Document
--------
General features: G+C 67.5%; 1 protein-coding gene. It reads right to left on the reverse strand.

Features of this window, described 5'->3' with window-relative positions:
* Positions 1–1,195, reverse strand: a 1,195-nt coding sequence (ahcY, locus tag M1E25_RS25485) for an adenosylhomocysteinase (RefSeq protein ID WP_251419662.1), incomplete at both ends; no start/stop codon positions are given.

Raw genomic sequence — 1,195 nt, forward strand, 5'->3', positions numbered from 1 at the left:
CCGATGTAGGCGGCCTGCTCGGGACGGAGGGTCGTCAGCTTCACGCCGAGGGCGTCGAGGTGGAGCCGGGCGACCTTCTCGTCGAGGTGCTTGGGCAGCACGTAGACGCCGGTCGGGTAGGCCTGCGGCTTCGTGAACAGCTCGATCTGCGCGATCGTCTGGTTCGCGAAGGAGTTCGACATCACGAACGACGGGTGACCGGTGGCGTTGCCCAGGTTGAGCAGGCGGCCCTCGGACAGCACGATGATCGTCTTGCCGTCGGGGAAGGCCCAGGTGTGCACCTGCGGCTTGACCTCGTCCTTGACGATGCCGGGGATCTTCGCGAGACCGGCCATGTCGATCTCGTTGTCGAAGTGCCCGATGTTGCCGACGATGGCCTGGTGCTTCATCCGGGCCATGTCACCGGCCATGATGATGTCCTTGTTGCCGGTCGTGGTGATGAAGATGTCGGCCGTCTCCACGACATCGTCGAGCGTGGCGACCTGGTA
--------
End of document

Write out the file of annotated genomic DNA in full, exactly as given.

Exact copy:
General features: G+C 67.5%; 1 protein-coding gene. It reads right to left on the reverse strand.

Features of this window, described 5'->3' with window-relative positions:
* Positions 1–1,195, reverse strand: a 1,195-nt coding sequence (ahcY, locus tag M1E25_RS25485) for an adenosylhomocysteinase (RefSeq protein ID WP_251419662.1), incomplete at both ends; no start/stop codon positions are given.

Raw genomic sequence — 1,195 nt, forward strand, 5'->3', positions numbered from 1 at the left:
CCGATGTAGGCGGCCTGCTCGGGACGGAGGGTCGTCAGCTTCACGCCGAGGGCGTCGAGGTGGAGCCGGGCGACCTTCTCGTCGAGGTGCTTGGGCAGCACGTAGACGCCGGTCGGGTAGGCCTGCGGCTTCGTGAACAGCTCGATCTGCGCGATCGTCTGGTTCGCGAAGGAGTTCGACATCACGAACGACGGGTGACCGGTGGCGTTGCCCAGGTTGAGCAGGCGGCCCTCGGACAGCACGATGATCGTCTTGCCGTCGGGGAAGGCCCAGGTGTGCACCTGCGGCTTGACCTCGTCCTTGACGATGCCGGGGATCTTCGCGAGACCGGCCATGTCGATCTCGTTGTCGAAGTGCCCGATGTTGCCGACGATGGCCTGGTGCTTCATCCGGGCCATGTCACCGGCCATGATGATGTCCTTGTTGCCGGTCGTGGTGATGAAGATGTCGGCCGTCTCCACGACATCGTCGAGCGTGGCGACCTGGTA